Some common causes of food poisoning
- Eating cold or lukewarm food: Some people are too impatient when it comes to heating their food to the right temperature before eating it. No matter how hungry you are, make sure to heat up your food enough, so it’s neither lukewarm nor cold.
- Eating dirty fruits: Most people are guilty of assuming that fruits with rinds are safe because the flesh is protected by the outer layer. The funny part is, you might be right, but the moment you cut that fruit open without washing it correctly, you stand a risk of getting a foodborne disease.
- Eating raw or poorly cooked meat: Food poisoning from the consumption of raw or inadequately cooked meat is very common, thus make sure to cook your meat thoroughly before you munch on it. Sometimes, fast foods cook meat half done, and you find traces of blood inside the flesh. If you find yourself in such a situation, report such restaurant to the appropriate authority and get yourself checked immediately.
- Leaving food exposed: Never expose food to open air when you are not eating. There is every chance that when the temperature is below 140 degrees Fahrenheit, your meal is going to have germs dancing in it.
- Paying less attention to the environment: People get sometimes poisoned when they do not pay attention to their food or drink while at a party or in places with other people around. Lots of people had had their drinks spiked when they were not watching. Thus, it is safer to avoid eating or drinking outside your house if you cannot get your eyes off your phone screen or you are naturally carefree.
Who is at risk of food poisoning?
Anybody can be a victim of poisoning, but the most vulnerable set of people are children from the age of five and below (5-0YRS), pregnant women, and aged people.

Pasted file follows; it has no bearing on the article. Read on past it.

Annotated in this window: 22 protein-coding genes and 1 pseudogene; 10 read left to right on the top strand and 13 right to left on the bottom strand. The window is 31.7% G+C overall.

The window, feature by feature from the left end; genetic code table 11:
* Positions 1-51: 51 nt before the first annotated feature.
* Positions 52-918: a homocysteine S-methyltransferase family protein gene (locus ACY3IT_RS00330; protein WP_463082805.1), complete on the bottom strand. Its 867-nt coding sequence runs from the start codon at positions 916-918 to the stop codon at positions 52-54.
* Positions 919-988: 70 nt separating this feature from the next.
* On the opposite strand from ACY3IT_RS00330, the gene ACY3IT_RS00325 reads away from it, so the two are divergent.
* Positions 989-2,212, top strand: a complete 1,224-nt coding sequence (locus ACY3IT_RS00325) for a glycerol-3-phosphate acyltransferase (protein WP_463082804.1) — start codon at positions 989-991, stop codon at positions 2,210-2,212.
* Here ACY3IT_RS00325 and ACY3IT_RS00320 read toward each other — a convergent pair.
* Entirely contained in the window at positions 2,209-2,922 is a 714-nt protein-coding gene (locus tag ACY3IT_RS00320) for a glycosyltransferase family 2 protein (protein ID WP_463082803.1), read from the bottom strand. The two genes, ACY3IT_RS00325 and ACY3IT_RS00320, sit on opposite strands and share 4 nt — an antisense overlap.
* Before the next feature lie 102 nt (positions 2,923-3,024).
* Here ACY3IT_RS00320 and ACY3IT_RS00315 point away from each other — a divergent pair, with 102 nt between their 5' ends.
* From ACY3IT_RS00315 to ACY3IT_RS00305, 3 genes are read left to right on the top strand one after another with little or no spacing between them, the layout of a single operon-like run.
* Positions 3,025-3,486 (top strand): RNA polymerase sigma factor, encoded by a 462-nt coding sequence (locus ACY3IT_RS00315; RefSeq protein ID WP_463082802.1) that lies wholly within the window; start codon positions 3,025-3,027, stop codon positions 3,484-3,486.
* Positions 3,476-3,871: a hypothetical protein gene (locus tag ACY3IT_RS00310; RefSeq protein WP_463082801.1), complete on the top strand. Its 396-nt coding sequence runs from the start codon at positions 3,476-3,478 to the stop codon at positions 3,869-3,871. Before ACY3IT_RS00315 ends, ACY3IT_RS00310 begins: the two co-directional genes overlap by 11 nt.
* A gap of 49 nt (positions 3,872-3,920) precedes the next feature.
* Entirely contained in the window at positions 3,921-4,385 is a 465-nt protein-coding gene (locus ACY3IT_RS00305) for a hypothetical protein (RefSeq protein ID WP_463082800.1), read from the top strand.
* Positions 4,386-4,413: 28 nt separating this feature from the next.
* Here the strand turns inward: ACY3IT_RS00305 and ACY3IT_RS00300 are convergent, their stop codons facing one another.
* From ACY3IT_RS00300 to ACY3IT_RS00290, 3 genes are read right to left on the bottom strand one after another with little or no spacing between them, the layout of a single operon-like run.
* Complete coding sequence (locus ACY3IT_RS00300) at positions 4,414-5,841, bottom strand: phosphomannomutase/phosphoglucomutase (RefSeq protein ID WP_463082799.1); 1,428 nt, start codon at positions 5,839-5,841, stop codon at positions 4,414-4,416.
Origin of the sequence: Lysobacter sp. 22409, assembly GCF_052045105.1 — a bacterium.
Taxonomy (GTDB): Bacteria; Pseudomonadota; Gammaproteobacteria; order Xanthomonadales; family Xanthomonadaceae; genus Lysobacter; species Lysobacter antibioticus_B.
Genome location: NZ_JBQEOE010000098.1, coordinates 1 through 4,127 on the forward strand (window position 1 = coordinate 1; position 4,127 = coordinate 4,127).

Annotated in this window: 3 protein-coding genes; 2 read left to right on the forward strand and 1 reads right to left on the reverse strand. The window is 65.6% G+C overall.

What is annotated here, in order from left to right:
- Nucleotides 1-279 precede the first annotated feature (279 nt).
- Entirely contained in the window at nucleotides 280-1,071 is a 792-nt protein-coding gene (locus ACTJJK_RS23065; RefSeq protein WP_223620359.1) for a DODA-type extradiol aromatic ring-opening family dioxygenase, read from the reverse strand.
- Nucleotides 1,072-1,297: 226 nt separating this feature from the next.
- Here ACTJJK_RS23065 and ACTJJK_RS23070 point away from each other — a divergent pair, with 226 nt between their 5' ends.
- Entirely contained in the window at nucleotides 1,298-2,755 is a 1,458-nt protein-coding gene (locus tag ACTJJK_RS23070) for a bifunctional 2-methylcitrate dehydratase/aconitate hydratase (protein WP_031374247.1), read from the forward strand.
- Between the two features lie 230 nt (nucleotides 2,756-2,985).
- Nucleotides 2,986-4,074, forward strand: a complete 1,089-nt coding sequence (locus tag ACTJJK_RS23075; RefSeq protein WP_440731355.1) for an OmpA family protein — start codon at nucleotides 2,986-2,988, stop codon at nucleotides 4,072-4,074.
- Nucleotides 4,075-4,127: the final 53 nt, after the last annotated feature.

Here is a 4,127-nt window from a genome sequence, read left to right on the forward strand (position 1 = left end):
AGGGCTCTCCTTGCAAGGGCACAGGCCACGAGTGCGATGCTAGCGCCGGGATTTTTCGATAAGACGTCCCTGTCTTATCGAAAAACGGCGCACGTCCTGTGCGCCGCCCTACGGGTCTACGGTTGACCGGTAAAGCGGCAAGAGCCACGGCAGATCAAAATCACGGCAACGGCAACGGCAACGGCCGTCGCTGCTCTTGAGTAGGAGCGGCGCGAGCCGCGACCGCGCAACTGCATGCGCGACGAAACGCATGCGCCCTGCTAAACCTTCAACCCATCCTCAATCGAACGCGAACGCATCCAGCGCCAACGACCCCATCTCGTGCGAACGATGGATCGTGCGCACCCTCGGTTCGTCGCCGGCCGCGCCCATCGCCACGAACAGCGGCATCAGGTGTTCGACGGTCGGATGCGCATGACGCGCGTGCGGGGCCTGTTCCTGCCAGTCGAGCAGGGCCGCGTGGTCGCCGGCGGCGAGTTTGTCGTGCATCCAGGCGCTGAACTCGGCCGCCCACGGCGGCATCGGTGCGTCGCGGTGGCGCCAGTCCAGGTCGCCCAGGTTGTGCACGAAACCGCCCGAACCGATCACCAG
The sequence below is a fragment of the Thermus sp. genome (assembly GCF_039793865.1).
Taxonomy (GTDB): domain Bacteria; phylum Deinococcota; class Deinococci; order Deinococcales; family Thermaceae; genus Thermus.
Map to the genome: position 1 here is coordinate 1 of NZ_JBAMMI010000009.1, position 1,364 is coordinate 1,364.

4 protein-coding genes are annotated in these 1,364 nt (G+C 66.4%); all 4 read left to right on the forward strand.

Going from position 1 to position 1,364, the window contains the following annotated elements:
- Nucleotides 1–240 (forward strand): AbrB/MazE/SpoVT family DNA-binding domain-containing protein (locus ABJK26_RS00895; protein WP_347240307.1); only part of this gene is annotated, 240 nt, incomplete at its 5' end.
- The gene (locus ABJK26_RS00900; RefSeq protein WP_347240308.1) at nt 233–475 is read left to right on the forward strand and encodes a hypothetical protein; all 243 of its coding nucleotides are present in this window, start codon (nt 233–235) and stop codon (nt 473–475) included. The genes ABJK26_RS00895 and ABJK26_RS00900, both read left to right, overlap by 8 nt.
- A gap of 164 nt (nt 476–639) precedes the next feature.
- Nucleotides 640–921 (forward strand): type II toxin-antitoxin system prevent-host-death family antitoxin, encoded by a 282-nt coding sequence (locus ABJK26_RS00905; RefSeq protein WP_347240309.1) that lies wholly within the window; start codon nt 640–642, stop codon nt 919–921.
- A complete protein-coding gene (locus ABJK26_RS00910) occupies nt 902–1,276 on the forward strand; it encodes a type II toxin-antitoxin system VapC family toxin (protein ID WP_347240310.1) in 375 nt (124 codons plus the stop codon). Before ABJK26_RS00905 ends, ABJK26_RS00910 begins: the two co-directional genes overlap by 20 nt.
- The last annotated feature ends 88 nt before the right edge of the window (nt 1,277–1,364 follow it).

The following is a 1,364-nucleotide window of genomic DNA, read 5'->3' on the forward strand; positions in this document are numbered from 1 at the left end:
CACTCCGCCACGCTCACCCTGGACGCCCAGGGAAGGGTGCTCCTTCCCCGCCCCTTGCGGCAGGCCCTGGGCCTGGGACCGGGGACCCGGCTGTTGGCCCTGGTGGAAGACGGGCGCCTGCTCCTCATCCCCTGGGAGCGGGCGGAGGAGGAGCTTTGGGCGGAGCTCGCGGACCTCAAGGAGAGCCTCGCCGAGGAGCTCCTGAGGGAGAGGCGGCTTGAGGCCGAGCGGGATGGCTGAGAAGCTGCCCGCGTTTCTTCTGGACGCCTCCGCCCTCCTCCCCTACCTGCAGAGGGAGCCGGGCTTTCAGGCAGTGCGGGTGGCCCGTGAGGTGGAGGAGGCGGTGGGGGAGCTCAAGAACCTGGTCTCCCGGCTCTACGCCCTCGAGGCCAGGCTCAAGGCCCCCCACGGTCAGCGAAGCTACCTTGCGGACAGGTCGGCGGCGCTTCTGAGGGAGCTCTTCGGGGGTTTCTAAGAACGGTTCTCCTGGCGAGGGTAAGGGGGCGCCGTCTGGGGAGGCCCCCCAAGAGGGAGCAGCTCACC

Signs and symptoms
The signs and symptoms of food poisoning vary according to the source of the contamination and the particular organ of the body that the toxins affect. These are some of the most common symptoms to watch out for.
- Abdominal cramp
- High fever
- Passing blood with stool and vomit
- Frequent Diarrhea for as long as three days
- General weakness
- Blurry vision
- Reactive arthritis
- Death (worst case scenario)
Symptoms of food poisoning can begin to manifest immediately the infected food is consumed, a few minutes, or hours after consumption. Signs are unusually easy to detect when they manifest in groups of people who ate the same food.
However, it is possible for only one person out of a group of people who ate the same food to display symptoms of poisoning. Symptoms gradually worsen if they are not detected and treated early enough. Foodborne illnesses could last a few hours or days, but if immediate attention is not paid to a victim, it may result in death.
The cure for food poisoning
When you notice any of the symptoms of food poisoning in someone around you, give them an oral rehydration solution to help them recover the fluid lost to stooling and vomiting. If you notice that the symptoms are getting worse, do not hesitate to take them to the closest hospital.